Spokeo, 136 S. Ct. at 1550 (“A violation of one of the FCRA’s procedural requirements may
result in no harm.” (emphasis added)); see also Syed, 846 F.3d at 1040 (quoting Spokeo, 136 S.
Ct. at 1549) (“The disclosure requirement at issue, 15 U.S.C. § 1681b(b)(2)(A)(i), creates a right
to information by requiring prospective employers to inform job applicants that they intend to
procure their consumer reports as part of the employment application process. . . . By providing a
private cause of action for violations of Section 1681b(b)(2)(A), Congress has recognized the
harm such violations cause, thereby articulating a ‘chain[ ] of causation that will give rise to a
case or controversy.’”).
Moreover, Spokeo’s cautionary example that a consumer’s information may be “entirely
accurate” was not referencing an employer’s duty to give § 1681b(b)(3)(B) notice to an
unsuccessful applicant. Spokeo, 136 S. Ct. at 1550. Rather, what Spokeo addressed was a
hypothetical consumer reporting agency’s failure “to provide the required notice to a user of the
agency’s consumer information.” Id. (emphasis added); see also id. at 1553-54 (Thomas, J.,
concurring) (distinguishing duties owed under the FCRA to the public collectively and duties
owed to a consumer privately). Under the FCRA, a “user” of a consumer reporting agency’s
information or a “person” who furnishes information to the reporting agency or requests a
consumer report from the agency is distinct from a “consumer.” Compare, e.g., 15 U.S.C.
§ 1681b(b)(1) (requiring “Certification from User”) and 15 U.S.C. § 1681b(b)(2) (requiring
PAGE 20 – OPINION AND ORDER
“Disclosure to Consumer”). With this understanding, the Spokeo majority’s hypothetical is not
instructive in this case because it does not address the consumer’s statutory rights at issue in this
Additionally, KKW’s reliance on Dutta v. State Farm Mut. Auto. Ins. Co., 2016
WL 6524390 (N.D. Cal. Nov. 3, 2016), is not persuasive because Dutta is factually
distinguishable and was issued before the Ninth Circuit’s opinion in Syed. In Dutta, the court
found that the plaintiff did not allege a concrete injury when he claimed only that the defendant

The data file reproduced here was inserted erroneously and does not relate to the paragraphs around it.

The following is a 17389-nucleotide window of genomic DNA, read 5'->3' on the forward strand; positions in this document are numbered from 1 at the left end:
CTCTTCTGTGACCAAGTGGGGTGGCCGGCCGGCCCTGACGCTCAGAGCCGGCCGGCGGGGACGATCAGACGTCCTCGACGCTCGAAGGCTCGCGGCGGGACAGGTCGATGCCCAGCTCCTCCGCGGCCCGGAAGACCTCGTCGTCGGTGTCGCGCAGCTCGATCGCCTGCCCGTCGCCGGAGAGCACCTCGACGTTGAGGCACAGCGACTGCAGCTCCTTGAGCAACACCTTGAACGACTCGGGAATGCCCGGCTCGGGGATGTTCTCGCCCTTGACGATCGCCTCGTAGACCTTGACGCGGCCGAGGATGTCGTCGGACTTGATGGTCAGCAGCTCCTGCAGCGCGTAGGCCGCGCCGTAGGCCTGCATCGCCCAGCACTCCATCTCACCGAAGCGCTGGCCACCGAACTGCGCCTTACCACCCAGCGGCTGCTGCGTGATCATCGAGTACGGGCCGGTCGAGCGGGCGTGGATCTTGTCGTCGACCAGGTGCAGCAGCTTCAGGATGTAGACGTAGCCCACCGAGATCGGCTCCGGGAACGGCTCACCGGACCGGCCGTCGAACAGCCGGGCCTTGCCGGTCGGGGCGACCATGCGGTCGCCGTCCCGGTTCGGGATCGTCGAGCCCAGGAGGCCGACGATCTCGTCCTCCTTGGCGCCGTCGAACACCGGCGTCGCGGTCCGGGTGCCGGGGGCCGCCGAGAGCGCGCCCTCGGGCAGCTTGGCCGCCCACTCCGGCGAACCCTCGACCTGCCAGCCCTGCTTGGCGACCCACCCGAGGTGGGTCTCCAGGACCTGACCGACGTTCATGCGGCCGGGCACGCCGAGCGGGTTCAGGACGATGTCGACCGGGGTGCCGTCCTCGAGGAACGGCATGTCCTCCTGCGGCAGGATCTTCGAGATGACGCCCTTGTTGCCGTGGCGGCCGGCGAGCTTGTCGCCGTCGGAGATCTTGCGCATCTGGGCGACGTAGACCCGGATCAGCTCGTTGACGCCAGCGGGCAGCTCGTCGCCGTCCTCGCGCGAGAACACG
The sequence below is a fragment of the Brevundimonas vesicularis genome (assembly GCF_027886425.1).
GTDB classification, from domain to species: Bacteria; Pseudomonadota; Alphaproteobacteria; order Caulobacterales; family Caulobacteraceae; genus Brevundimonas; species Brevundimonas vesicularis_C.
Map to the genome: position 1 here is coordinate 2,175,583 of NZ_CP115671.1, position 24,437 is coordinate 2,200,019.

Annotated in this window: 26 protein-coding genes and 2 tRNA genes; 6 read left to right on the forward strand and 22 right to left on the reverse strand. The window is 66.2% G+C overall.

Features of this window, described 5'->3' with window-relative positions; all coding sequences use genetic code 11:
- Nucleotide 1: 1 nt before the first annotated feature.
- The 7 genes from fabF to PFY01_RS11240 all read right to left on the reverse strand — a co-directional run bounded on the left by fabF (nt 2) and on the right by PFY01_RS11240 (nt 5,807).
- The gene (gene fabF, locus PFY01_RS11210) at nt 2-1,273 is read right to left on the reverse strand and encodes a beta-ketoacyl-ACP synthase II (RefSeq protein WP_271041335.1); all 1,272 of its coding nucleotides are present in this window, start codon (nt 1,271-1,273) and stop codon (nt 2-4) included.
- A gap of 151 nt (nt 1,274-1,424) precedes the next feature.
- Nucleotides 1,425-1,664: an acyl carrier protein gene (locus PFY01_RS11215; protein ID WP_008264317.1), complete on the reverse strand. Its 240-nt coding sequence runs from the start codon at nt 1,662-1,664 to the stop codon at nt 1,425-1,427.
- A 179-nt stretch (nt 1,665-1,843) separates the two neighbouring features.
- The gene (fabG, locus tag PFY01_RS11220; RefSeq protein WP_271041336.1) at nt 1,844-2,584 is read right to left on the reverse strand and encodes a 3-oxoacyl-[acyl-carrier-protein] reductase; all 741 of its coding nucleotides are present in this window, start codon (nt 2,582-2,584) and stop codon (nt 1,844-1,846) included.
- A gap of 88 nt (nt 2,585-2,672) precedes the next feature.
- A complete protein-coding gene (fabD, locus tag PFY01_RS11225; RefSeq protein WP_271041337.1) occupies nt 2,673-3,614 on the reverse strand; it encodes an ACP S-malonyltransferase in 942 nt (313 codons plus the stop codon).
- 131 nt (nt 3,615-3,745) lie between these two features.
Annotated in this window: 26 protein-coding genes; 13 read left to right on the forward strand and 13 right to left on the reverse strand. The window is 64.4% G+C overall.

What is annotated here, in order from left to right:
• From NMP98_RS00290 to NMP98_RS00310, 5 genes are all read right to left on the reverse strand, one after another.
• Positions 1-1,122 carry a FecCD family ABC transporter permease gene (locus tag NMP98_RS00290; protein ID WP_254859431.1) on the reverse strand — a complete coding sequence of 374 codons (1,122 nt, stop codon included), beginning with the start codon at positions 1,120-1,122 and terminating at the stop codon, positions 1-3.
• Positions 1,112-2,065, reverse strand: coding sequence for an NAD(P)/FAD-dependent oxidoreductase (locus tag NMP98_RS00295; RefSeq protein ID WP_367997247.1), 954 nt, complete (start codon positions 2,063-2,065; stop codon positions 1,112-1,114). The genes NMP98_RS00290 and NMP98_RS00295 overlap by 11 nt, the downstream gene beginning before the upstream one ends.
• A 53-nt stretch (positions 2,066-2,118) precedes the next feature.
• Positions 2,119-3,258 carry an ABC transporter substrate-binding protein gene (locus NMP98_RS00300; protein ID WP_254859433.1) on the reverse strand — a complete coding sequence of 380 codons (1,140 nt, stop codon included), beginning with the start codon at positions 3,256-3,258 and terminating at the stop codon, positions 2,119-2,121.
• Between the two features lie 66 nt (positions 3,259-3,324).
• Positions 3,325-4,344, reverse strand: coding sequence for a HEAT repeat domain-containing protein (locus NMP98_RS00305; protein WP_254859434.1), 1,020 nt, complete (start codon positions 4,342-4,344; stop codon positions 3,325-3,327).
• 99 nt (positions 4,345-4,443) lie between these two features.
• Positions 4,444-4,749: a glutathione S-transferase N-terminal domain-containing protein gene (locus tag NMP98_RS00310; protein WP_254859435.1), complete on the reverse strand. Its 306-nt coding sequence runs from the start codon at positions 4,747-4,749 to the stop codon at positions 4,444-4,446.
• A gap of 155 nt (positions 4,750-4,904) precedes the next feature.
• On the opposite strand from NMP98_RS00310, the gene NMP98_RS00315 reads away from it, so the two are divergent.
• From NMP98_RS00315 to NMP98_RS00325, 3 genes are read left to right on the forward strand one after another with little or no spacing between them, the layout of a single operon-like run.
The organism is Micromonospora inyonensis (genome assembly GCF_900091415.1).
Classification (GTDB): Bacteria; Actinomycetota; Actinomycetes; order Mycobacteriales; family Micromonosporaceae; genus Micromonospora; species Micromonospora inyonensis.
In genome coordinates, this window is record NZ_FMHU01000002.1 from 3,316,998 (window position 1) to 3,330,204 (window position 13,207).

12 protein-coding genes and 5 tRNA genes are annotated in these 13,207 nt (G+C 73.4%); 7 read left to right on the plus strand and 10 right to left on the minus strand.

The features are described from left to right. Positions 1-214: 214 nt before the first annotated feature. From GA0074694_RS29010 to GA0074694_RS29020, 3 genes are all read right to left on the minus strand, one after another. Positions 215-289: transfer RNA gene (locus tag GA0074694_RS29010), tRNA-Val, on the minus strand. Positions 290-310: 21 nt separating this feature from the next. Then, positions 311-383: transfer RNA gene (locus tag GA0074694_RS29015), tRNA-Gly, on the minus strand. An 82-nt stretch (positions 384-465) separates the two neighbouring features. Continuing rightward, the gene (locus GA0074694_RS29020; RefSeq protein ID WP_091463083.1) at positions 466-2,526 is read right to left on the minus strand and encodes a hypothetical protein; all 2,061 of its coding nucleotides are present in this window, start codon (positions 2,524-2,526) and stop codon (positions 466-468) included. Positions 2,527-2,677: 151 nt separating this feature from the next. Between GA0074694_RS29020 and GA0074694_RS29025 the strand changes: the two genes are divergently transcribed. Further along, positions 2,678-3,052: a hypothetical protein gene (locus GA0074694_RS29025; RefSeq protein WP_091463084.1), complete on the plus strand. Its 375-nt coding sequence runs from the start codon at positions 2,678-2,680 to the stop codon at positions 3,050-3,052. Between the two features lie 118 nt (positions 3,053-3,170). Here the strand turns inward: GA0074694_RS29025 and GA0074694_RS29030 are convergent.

failed to send him his § 1681b(b)(3) notice within the statutorily required time period. Id. at *3
(citing Fed. Election Comm’n v. Akins, 524 U.S. 11, 21 (1998)) (explaining that to allege a
concrete injury a plaintiff must allege “an actual denial of information—not just a delay in
getting it”). By contrast, Plaintiff alleges that KKW did not provide him any disclosures under
By alleging that he suffered informational injury when KKW failed to provide him with
§ 1681b(b)(2)(B) and § 1681b(b)(3)(B) disclosures, Plaintiff has adequately alleged concrete
3. Concrete Harm—Right to Privacy
In considering whether the relevant provisions of the FCRA provide a right to privacy,
the violation of which gives rise to a concrete injury, the Ninth Circuit’s recent decision in Syed
is again instructive. In considering the sufficiency of allegations of an employer’s purported
violation of § 1681b(b)(2)(A)(ii), the Ninth Circuit in Syed found that a disclosure form that
contained FCRA disclosures and simultaneously served as a liability waiver was confusing,
“deprived [applicants] of their ability to meaningfully authorize the credit check,” and thus
violated the applicants’ right of privacy created under § 1681b(b)(2)(A)(ii). Syed, 2017
WL 1050586, at *3-4. Although Syed involved a different provision of the FCRA, the Court
PAGE 21 – OPINION AND ORDER
finds that § 1681b(b)(2)(B)(ii), which requires that employers obtain consent from applicants
before obtaining their credit reports, creates a similar “right to privacy by enabling applicants to
withhold permission to obtain the report from the prospective employer.” Id.
The Court notes that other courts similarly have found a right to privacy in the FCRA, the
violation of which confers a concrete injury. For instance, the Third Circuit recently explained
that plaintiffa allege more than “a mere technical or procedural violation of FCRA” when